Eating fish could protect against Alzheimer’s disease and memory loss – but only if it is baked or grilled, researchers have claimed.Eating fish could protect against Alzheimer'sA study by US scientists found that elderly people who eat fish at least once a week are three to five times less likely to develop the conditions than people who did not.

But it is essential that the fish is cooked in a manner that preserves the vital Omega-3 fatty acids which help protect the brain, researchers said.

Grilling or baking the meat provides the maximum levels of Omega-3, which increase blood flow to the brain, reduce inflammation and limit the build-up of harmful plaques which precedes Alzheimer’s.

In contrast fried fish has very low amounts of Omega-3 and consequently offers no protection whatsoever against dementia and age-related memory loss, known as Mild Cognitive Impairment (MCI).

Researchers from the University of Pittsburgh studied a group of 260 healthy volunteers with an average age of 76.

In a study Eating Fish Reduces Risk of Alzheimer’s Disease to be presented at the Radiological Society of North America annual meeting they questioned the participants about how regularly they ate fish.

Brain scans carried out ten years later showed that those who did not eat fish regularly had suffered much more shrinkage in key areas of the brain linked to working memory.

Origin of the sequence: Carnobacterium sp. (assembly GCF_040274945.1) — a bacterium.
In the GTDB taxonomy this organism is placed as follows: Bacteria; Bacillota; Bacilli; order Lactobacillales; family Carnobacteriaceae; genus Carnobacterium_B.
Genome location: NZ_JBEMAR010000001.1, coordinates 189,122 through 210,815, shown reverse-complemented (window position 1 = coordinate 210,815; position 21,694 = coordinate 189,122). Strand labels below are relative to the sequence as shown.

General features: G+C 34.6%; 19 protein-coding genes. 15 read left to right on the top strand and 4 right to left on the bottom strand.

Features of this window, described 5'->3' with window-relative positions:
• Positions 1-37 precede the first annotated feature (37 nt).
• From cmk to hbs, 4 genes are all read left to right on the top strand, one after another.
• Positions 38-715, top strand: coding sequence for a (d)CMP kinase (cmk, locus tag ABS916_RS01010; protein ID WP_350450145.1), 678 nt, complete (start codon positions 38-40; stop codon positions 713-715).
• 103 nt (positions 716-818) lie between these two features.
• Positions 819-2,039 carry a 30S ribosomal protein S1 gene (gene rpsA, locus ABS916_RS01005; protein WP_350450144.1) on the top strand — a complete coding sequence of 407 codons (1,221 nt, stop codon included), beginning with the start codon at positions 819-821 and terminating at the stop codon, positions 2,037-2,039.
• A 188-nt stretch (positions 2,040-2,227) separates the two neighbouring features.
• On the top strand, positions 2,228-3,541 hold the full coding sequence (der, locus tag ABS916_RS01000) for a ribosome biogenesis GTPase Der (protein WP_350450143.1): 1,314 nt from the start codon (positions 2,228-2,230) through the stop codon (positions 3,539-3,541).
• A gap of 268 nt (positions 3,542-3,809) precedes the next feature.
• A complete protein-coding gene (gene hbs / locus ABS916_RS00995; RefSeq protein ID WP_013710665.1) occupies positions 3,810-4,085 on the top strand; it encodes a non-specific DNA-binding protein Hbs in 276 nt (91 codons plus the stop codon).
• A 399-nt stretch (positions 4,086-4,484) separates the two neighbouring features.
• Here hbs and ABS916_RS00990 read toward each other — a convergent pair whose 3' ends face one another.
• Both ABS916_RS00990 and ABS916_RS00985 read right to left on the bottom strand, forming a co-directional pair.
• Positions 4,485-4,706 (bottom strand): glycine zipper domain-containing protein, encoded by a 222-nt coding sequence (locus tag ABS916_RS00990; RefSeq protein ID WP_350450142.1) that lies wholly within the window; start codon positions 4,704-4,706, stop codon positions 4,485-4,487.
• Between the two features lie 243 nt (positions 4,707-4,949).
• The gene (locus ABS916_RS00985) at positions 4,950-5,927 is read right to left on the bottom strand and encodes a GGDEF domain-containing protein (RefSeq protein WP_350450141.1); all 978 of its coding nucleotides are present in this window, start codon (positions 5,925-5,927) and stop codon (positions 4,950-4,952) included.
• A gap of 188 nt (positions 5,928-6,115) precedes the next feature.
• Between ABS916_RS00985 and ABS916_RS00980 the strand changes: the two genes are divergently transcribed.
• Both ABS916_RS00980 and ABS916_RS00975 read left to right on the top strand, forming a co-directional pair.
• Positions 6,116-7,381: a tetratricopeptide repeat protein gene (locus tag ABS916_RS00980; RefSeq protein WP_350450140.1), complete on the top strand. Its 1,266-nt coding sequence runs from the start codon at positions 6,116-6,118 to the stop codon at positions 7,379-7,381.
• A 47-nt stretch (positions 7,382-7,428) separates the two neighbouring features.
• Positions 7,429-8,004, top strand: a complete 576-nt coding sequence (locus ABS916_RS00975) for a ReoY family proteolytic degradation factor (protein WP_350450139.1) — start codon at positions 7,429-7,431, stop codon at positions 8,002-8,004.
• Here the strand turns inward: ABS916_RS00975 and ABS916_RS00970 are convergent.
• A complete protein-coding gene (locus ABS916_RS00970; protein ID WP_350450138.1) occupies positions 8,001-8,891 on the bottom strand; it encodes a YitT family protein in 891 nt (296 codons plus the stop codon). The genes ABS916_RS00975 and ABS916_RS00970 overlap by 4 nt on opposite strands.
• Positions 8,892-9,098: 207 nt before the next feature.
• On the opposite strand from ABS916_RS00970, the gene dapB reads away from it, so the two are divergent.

A further five years on, they found that 31 per cent of non-regular fish eaters had gone on to develop Alzheimer’s or MCI, compared with between three and eight per cent of those who ate fish at least once a week.

Dr Cyrus A. Raji, who led the study, said further studies could help identify whether Omega-3 supplements yielded similar effects, and whether some types of fish offered better protection than others.

He said: “We know from other studies that salmon gives the maximum amount of Omega-3 fatty acids so it is very possible, but we did not look at which fish people were eating in the study.

“Studies like this definitely justify trials that will look at Omega-3 fatty acid supplements. Having said that, I would speculate that taking supplements is no substitute for a lifetime of eating fish.”

Dr Simon Ridley, head of research at Alzheimer’s Research UK, said: “This study suggests that eating fish on a weekly basis may reduce the risk of cognitive decline, but it is not clear whether other underlying factors may have contributed to the lower risk in people who eat fish.

“As a number of controlled studies using fatty acids from oily fish have failed to show benefits for dementia, there is a clear need for more conclusive research into the effects of dietary fish on our cognitive health.”

Dr Anne Corbett, research manager of the Alzheimer’s Society, added: “This moderately sized study adds weight to existing evidence suggesting that eating fish reduces your risk of developing cognitive decline.